OCMW Nevele

The addition of 54 new care units offers a unique opportunity to complete the (rather haphazard) structure of the original caretaking centre. The positioning of a 4,400 m² programme on a virtually filled-up site of 7,460 m² led to kneading the programme into a trident volume. This makes it possible to address the suburban situation on multiple levels. The gardens around the premises are changed from residual patches of green into defined autonomous yards whose character is either introverted or very public. The latter are new connections within the city that also define the front façades and give access to the building. The terrace on the first floor becomes a belvedere, overlooking the surrounding urban diversity.

The generously opened-up façades enable the residents and the staff to fully enjoy the surrounding gardens. The façades materialize towards public spaces in shiny red glazed tiles, with more intimate or functional spaces in light grey plaster. Inside, an open network of bright, overscaled hallways leads to the different living units. Each room is doubled, offering both a living space and a bedroom area to the residents. The sleeping area with large, low windows emphasizes complete privacy, while the living room offers the exact opposite. Large sliding doors enable the residents to expand their private living area into the hallway, immersing themselves in the daily life of the home, following the activities of the staff, other residents, visitors or passers-by outside.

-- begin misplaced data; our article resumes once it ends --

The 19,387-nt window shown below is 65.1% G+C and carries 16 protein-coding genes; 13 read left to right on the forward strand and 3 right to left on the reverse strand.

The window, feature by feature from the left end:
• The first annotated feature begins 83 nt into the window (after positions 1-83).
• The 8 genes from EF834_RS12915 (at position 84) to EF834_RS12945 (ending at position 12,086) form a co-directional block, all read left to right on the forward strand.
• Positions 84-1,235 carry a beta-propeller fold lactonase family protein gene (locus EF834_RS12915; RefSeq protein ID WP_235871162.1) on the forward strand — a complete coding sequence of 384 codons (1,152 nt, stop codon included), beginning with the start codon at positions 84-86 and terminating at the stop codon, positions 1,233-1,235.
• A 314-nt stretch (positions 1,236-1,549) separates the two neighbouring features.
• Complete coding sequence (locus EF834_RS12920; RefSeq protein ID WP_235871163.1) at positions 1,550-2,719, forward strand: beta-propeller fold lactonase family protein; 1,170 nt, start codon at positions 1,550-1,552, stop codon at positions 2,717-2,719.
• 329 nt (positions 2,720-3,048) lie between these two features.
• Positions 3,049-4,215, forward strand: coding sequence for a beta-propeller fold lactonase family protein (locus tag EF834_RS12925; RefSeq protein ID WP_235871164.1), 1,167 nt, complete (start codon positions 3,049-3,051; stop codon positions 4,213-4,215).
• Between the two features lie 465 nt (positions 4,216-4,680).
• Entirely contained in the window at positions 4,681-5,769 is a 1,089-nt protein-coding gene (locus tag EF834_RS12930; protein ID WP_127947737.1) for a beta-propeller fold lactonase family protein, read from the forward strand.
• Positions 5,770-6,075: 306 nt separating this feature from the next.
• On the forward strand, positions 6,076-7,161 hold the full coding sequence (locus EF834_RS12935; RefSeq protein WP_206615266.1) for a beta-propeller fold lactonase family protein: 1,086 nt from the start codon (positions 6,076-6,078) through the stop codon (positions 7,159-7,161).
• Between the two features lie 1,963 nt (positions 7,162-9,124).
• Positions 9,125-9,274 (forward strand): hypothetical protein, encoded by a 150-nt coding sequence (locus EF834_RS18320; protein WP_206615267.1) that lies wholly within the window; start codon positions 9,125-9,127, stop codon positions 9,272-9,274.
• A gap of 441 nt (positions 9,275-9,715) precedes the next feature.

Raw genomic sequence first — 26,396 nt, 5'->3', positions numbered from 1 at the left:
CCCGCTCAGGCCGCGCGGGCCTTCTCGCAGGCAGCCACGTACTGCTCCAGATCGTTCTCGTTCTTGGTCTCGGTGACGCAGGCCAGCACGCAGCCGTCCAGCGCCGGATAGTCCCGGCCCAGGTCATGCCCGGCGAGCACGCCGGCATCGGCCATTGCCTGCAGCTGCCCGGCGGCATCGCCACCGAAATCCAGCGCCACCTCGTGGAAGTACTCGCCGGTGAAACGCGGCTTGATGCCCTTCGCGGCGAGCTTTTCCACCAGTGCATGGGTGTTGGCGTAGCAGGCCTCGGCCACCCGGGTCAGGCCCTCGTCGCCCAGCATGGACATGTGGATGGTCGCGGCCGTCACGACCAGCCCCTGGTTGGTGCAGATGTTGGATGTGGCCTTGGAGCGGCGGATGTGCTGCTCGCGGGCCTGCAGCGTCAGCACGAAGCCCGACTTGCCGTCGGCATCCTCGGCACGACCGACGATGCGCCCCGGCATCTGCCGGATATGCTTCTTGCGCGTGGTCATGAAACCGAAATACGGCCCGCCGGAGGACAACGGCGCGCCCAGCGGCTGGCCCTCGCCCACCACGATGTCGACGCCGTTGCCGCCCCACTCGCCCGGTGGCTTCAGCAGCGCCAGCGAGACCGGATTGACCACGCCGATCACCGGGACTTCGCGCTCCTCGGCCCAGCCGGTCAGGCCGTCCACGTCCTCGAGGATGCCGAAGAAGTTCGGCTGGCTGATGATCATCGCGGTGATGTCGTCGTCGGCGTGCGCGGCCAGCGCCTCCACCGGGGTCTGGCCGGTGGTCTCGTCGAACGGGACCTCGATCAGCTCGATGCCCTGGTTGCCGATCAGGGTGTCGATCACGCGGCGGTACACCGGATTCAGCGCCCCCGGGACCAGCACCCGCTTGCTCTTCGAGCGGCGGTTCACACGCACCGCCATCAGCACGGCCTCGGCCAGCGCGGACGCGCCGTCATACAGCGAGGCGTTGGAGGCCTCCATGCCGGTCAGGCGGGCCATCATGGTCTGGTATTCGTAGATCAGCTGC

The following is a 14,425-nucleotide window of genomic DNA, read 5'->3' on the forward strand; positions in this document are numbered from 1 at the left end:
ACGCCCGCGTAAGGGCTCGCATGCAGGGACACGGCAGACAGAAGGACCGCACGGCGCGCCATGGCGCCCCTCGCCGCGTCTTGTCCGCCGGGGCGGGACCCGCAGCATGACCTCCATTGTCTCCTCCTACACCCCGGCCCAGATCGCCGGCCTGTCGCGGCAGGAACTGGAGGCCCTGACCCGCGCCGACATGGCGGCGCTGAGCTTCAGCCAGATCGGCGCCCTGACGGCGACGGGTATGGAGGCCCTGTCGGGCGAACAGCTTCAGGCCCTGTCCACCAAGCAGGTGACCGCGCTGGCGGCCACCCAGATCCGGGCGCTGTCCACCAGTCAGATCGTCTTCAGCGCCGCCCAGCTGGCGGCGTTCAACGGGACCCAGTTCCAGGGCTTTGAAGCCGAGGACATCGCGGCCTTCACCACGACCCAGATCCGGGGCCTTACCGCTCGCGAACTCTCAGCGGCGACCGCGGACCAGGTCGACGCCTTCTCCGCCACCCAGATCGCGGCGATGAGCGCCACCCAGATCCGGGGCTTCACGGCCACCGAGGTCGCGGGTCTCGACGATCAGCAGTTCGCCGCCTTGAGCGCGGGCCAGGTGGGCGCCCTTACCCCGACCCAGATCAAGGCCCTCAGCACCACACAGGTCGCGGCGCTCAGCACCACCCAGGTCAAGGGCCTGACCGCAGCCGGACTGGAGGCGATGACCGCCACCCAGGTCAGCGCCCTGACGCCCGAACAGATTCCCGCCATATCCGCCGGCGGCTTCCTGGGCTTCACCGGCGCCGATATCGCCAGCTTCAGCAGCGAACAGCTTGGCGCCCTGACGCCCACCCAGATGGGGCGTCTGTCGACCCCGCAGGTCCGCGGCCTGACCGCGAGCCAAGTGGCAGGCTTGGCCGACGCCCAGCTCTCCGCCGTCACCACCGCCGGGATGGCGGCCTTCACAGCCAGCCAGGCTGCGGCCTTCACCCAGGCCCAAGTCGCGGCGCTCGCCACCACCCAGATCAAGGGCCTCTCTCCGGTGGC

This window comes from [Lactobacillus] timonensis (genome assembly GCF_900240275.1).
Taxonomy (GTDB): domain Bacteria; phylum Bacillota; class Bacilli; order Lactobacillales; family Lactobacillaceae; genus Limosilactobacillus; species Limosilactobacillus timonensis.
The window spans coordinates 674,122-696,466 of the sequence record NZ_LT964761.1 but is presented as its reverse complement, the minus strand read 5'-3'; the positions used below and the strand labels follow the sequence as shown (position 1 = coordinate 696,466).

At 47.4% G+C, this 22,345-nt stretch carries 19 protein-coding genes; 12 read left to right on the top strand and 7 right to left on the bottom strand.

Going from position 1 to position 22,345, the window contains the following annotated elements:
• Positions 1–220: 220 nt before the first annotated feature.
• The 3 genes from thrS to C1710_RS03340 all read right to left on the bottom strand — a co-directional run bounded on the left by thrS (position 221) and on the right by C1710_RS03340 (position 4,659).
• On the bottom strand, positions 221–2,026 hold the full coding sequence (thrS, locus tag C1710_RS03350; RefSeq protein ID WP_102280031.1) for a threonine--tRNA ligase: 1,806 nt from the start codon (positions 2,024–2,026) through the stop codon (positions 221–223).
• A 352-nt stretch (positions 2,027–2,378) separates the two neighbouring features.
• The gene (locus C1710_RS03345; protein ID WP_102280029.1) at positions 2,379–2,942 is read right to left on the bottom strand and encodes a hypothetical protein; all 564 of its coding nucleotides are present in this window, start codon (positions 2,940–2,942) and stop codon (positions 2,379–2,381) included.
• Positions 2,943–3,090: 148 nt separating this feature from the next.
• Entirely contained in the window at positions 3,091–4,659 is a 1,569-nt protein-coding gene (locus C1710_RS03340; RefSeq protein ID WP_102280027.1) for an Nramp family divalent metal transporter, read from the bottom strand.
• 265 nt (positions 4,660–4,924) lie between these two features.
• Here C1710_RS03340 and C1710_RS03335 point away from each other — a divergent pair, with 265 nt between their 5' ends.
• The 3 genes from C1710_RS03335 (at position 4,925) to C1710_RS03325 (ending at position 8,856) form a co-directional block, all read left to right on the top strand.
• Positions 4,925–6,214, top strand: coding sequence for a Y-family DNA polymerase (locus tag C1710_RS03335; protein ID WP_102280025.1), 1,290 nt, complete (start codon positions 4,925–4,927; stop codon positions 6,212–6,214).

Besides fulfilling today’s energy standards, the integration of an elderly home into the city fabric and into society is the key feature of a social sustainability. The social service OCMW Nevele is looking for a productive relation with its context far beyond its plot. It shows how a single building can have the urban influence to change a site and its perception.

  • Location

    Nevele, Belgium

  • Design

    2004 – 2007

  • Construction

    2010 – 2012

  • 51N4E project team

    Johan Anrys, Freek Persyn, Peter Swinnen, Kelly Hendriks, Aline Neirynck, Karel Verstraeten, Bob De Wispelaere, Tine Cooreman, Joram Van Den Brande, Maddalena Treccani, Tom Baelus

  • Structural engineering

    Ney & Partners

  • Technical engineering


  • EPB


  • Landscape


  • Programme

    Extension of seniors campus / elderly home

  • Built surface

    4.400 m²

  • Photography

    Filip Dujardin

  • Image credits